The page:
On this episode of the Mr Barton Maths Podcast, I spoke to Dylan Wiliam
Dylan first appeared on the show back in 2016, and his appearance marked a turning point for my podcast. Prior to my interview with Dylan, the show had a bit of a niche – dare I say, geeky – audience. But Dylan coming on brought the show out of my maths teacher bubble, and attracted thousands of new listeners – both maths teachers and non-maths teachers – from all over the world. His appearance has also helped my lure in some of the world-class guests who I have since been lucky enough to interview, including the Bjorks, Doug Lemov, Daisy Christodoulou. After all, when Dylan has been on the show, how can you say no? So, before I introduce the episode, I just wanted to publicly thank Dylan for saying yes when I asked him to come on to a show two years ago that no-one really knew a lot about. He didn’t ask for listeners figures, or what was in it for him, he just said yes. And for that, I will be forever grateful.
And now Dylan is back, this time to talk about his new book, Creating the Schools Our Children Need: Why What We’re Doing Now Won’t Help Much (And What We Can Do Instead)
In a wide-ranging conversation, we covered the following and much, much more besides:
- Why is it difficult to hire better teachers, and what selection criteria would Dylan use if he were a head of department interviewing a prospective teacher?
- Why is Dylan not convinced that reducing class sizes will improve student outcomes as much as we might think it would?
- Why might attempts to replicate the success of other, higher-performing, countries and regions also not have the desired effect?
- Then we turn our attention to all things curriculum, knowledge and skills, and Dylan responds to a comment about an extract from his book that went a bit viral after I tweeted it out
- Why does Dylan believe textbooks might be key in improving student outcomes?
- Should students actually be encouraged to recall number facts in timed conditions?
- What are the practical applications of forgetting being an important part of remembering?
- Is Dylan as obsessed with the hypercorrection effect as I am?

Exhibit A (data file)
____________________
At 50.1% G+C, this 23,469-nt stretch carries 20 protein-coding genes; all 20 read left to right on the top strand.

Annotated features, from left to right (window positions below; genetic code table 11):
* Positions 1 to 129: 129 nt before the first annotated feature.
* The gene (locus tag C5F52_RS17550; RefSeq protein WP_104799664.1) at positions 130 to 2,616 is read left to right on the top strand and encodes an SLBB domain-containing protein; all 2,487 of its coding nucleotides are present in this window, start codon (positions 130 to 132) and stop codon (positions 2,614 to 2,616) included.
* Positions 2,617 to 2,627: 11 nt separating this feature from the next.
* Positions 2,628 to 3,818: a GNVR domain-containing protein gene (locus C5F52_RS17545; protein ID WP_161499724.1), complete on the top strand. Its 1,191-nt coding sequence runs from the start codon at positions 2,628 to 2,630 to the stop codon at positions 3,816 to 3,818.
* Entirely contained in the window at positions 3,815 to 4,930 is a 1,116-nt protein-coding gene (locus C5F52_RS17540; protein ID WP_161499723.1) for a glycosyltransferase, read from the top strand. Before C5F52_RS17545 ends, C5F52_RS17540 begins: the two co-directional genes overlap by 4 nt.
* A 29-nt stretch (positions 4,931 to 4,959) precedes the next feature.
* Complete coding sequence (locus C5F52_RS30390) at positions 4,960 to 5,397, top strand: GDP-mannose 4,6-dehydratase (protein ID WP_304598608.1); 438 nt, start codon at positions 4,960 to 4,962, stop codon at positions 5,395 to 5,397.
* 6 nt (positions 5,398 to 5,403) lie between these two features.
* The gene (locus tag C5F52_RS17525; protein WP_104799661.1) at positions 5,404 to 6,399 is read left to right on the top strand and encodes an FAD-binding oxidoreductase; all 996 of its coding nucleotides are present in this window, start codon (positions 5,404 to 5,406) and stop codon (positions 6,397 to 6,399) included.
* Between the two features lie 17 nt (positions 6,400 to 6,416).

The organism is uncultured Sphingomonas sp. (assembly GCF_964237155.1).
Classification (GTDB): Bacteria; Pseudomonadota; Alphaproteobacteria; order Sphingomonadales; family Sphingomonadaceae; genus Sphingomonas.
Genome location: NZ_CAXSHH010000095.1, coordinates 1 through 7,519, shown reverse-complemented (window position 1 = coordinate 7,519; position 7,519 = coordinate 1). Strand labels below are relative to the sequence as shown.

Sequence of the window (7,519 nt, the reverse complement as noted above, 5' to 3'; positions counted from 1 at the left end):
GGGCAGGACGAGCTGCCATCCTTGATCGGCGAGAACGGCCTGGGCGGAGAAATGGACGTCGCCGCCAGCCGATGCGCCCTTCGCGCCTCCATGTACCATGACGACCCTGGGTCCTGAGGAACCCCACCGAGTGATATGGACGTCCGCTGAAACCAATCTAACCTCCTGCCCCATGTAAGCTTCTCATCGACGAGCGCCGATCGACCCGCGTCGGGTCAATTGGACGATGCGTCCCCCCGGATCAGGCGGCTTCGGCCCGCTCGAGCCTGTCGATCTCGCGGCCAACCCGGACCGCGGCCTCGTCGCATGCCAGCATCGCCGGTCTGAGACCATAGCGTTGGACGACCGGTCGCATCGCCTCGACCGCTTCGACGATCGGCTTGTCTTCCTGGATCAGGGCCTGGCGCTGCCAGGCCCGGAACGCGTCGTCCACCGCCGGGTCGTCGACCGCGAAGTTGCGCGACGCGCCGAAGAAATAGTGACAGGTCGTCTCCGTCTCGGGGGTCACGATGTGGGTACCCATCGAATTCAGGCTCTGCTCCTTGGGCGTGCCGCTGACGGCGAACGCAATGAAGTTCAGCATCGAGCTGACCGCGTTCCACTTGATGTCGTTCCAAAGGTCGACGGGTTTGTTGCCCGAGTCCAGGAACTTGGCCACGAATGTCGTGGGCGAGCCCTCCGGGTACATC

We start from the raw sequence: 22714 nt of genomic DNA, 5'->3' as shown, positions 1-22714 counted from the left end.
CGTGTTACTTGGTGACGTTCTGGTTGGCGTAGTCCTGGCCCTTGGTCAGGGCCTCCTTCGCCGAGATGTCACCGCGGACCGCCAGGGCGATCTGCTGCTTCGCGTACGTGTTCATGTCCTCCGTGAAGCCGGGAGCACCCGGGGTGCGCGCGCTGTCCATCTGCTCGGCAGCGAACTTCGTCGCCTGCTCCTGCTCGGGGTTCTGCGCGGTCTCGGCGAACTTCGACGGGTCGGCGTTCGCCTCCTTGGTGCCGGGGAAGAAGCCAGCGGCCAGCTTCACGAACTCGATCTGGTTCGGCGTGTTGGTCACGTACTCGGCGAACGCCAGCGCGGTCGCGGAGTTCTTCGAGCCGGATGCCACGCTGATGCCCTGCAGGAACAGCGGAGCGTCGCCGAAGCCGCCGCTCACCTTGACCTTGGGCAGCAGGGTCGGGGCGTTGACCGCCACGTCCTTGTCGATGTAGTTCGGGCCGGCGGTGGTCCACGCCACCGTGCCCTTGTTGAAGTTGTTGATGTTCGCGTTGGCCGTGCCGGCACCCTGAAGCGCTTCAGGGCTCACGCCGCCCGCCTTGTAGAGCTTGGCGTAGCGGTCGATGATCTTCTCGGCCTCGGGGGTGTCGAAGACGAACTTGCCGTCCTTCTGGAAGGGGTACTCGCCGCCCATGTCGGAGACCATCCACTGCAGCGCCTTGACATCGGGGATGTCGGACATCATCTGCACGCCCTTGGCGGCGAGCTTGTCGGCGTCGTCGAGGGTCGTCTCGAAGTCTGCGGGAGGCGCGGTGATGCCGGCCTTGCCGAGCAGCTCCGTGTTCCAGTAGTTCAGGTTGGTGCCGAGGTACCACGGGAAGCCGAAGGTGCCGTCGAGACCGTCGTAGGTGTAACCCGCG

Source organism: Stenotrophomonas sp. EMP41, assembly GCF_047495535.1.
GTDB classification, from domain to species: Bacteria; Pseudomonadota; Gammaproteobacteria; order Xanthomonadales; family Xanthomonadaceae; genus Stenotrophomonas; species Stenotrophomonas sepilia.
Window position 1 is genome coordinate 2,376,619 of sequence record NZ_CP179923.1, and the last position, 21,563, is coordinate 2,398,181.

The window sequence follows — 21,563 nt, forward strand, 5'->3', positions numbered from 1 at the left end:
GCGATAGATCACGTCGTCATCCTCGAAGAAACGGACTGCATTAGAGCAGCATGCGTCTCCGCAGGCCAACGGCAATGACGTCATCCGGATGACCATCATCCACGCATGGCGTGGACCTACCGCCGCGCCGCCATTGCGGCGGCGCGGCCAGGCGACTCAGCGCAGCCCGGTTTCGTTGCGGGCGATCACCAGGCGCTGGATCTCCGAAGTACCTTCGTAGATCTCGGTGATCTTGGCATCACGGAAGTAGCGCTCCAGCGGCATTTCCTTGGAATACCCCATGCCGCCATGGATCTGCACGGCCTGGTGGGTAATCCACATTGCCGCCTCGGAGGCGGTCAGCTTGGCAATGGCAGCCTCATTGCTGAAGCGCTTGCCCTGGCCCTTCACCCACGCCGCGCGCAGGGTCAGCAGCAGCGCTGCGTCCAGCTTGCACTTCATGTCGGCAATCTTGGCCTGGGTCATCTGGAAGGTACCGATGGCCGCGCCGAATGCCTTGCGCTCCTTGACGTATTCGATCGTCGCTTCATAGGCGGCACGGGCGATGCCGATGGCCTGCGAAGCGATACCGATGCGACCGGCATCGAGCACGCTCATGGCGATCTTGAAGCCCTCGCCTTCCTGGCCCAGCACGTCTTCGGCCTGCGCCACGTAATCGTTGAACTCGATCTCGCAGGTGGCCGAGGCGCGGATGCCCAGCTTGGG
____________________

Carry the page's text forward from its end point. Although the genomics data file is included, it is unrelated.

- How do teachers become experts?
- Does the way Dylan and Paul Black’s work on formative assessment has been used in schools upset him?
- And then, just when we are getting on well, we have a minor disagreement about whether formative assessment is a skill or not
There is always a danger when you invite a guest on the show for the second time that the sequel will be more Speed 2 Cruise Control than the Godfather Part 2, but I am thrilled to say that Dylan is more Al Pacino than Jason Patric. Just like the first time, I learned so much from talking to Dylan, and I hope this will turn out to be one of those episodes that is continually revisited by maths teachers, teachers of other subjects, senior leaders, and anyone with an interest in how to help our students. I will reflect on my thoughts from our conversation my Takeaway at the end of the interview.
Obviously, if you buy one book as a result of this episode, make it Creating the Schools Our Children Need. And indeed, if you buy two books, just get yourself a second copy. But if you are interested in reading about 12 years of maths teaching mistakes, then maybe take a chance on my book, How I wish I’d taught maths, available from all good and evil book stores. And thanks so much to all of you who have bought and reviewed the book. It means the world to me.
Thanks so much for listening, and I really hope you enjoy the show!
I am a maths teacher, currently teaching at Thornleigh Salesian College, Bolton, UK. Here are links to some of my work:
Mr Barton Maths Blog
Mr Barton Maths Podcast
My book: How I wish I’d taught maths